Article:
BATON ROUGE, La. — In the second half of last Saturday night’s game, while the LSU defense was beating down on the usually vaunted Ole Miss offense, my teammate on the LSU beat, Alex Hickey, and I entered into a futile-and-headache-inducing debate.
We were trying to come to an agreement as to who is the best player on the LSU defense. Obviously, there is no correct answer. But, because we like to spread confusion, we took to Twitter and asked the question of you, the LSU fans.
Pop quiz, and not an easy one. Who do you feel is the best LSU defensive player?
— SEC Country LSU (@SECCountryLSU) October 23, 2016
Those of you who voted selected safety Jamal Adams from the group of four. On a Facebook Live chat earlier this week, more of you voiced your support for Adams when I asked a similar question.
The support for Adams is merited. He isn’t my choice, but he certainly seems to be yours.
ESPN doesn’t seem to agree with you.
In a rather unscientific experiment, ESPN has asked 10 of its writers to grade a group of players on a 1-10 scale. ESPN then compiles those votes and organizes them into their CFB Rank, a list of the 50 best players in college football.
Four LSU players slotted into this week’s countdown, but probably not the four you’d expect and definitely not in the order you’d expect. As follows, they were:
- Defensive end Arden Key (No. 19)
- Safety Jamal Adams (No. 31)
- Center Ethan Pocic (No. 37)
- Running back Leonard Fournette (No. 39)
A few things stand out about this order. First, and probably most obviously, grading Leonard Fournette as anything less than the best player on the LSU offense seems a bit foolish. Ethan Pocic is a good player and he deserves most of the praise he receives, but when Fournette is healthy, he’s darn near unstoppable.
But to get back to the original argument, the ranking of LSU’s defenders intrigues me.
Key gets most of the love for playing a flashier position. It’s hard to put together a series of highlight-reel worthy plays as an in-the-box safety who hawks around the ball and covers tight ends. But when your job is to get sacks, people notice when you get sacks.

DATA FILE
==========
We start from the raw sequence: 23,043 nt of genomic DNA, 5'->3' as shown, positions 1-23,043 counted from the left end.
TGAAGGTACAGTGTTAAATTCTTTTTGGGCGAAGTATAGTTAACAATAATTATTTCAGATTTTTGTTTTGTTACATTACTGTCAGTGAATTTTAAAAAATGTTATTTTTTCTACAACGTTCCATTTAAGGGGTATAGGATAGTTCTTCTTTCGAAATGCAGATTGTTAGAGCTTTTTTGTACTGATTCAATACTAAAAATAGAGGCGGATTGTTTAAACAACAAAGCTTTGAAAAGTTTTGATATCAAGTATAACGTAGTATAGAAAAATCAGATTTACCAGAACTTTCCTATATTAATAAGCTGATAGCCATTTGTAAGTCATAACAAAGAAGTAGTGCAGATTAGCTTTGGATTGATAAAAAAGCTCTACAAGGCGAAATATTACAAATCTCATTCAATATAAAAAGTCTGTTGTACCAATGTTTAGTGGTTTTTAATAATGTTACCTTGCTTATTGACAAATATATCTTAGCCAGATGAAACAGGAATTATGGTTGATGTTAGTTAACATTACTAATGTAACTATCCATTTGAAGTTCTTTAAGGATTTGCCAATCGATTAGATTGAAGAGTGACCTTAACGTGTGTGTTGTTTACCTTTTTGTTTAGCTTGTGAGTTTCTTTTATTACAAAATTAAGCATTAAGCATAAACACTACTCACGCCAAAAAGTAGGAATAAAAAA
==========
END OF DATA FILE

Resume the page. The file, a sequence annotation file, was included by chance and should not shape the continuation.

This isn’t belittling Key’s dominance. If anything, I agree with ranking Key ahead of Adams. But that’s because I think there is a distinct difference between how valuable a player is and how effective a player is.
It’s hard to find players more effective than Adams. He does his job so efficiently that he’s often forgotten, because he takes his opponents out of games. But each sack carries more inherent value than a well-covered play from a win-probability perspective.
It’s all a matter of preference, I guess. There’s no way to settle this debate. But that’s just one of the many things that makes football so darn entertaining.
You are who you play like: bye week edition
This is usually the time of the week where I’d break down ESPN and numberFire projections for the week’s upcoming game. But obviously, there is no upcoming game. So, for this week’s “You are who you play like,” I’m going to take a look at the last five times LSU has posted a 5-2 record through seven games, to see what the Tigers might have to look forward to.
You can check out some information on those seasons in the chart below:
|Season||Final Record||SEC Championship?||Bowl Appearance?||Record Next Season|
|2014||8-5||No||Music City Bowl (loss)||9-3|
|2008||8-5||No||Chick-fil-A Bowl (win)||9-4|
|2006||11-2||No||Sugar Bowl (win)||12-2 (NC)|
|2004||9-3||No||Capital One Bowl (loss)||11-2|
|1997||9-3||No||Independence Bowl (win)||4-7|
Those five seasons walk a wide spectrum of how to build upon (or recover from) a 5-2 start. Most strikingly, LSU hasn’t done a good job of turning five-win starts into strong seasons in the last decade. But in the decade beforehand, LSU turned three different 5-2 starts into downright successful seasons, under three different head coaches no less.
More, maybe most, importantly, none of those teams went on to win the SEC. The last time an LSU team started 5-2 and went on to win the SEC was in 1988. And even that fact is a bit misleading, because two of LSU’s three regular-season losses that season came in its absurdly difficult nonconference schedule against Ohio State and Miami.
That said, since the Jerry DiNardo era ended, LSU has looked rather strong in the season following a year with a 5-2 start. The Tigers have gone on to earn nine wins each of the last four times this has happened, including winning a National Championship in 2007.